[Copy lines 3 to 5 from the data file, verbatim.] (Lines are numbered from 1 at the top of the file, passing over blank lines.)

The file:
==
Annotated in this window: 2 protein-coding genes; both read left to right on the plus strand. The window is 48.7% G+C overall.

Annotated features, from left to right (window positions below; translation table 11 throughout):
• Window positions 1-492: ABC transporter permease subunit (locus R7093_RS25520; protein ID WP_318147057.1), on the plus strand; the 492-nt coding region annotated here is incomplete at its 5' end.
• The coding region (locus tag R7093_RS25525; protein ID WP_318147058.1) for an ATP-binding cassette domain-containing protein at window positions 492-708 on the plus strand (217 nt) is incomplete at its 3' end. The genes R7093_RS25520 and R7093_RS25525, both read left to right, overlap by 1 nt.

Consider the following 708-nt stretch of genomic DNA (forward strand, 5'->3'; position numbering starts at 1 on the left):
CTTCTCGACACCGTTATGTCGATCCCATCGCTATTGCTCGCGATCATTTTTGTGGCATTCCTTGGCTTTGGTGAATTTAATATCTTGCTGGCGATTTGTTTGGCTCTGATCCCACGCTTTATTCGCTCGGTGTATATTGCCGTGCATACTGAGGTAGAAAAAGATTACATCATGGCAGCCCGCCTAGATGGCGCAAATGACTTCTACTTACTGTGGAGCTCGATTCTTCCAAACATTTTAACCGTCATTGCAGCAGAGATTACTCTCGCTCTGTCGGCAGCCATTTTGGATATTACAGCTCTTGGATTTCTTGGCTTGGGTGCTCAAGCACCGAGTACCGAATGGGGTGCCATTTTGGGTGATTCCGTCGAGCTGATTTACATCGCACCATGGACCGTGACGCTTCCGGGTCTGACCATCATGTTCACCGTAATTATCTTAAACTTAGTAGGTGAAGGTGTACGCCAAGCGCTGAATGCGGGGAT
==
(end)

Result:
• Window positions 1-492: ABC transporter permease subunit (locus R7093_RS25520; protein ID WP_318147057.1), on the plus strand; the 492-nt coding region annotated here is incomplete at its 5' end.
• The coding region (locus tag R7093_RS25525; protein ID WP_318147058.1) for an ATP-binding cassette domain-containing protein at window positions 492-708 on the plus strand (217 nt) is incomplete at its 3' end. The genes R7093_RS25520 and R7093_RS25525, both read left to right, overlap by 1 nt.

Consider the following 708-nt stretch of genomic DNA (forward strand, 5'->3'; position numbering starts at 1 on the left):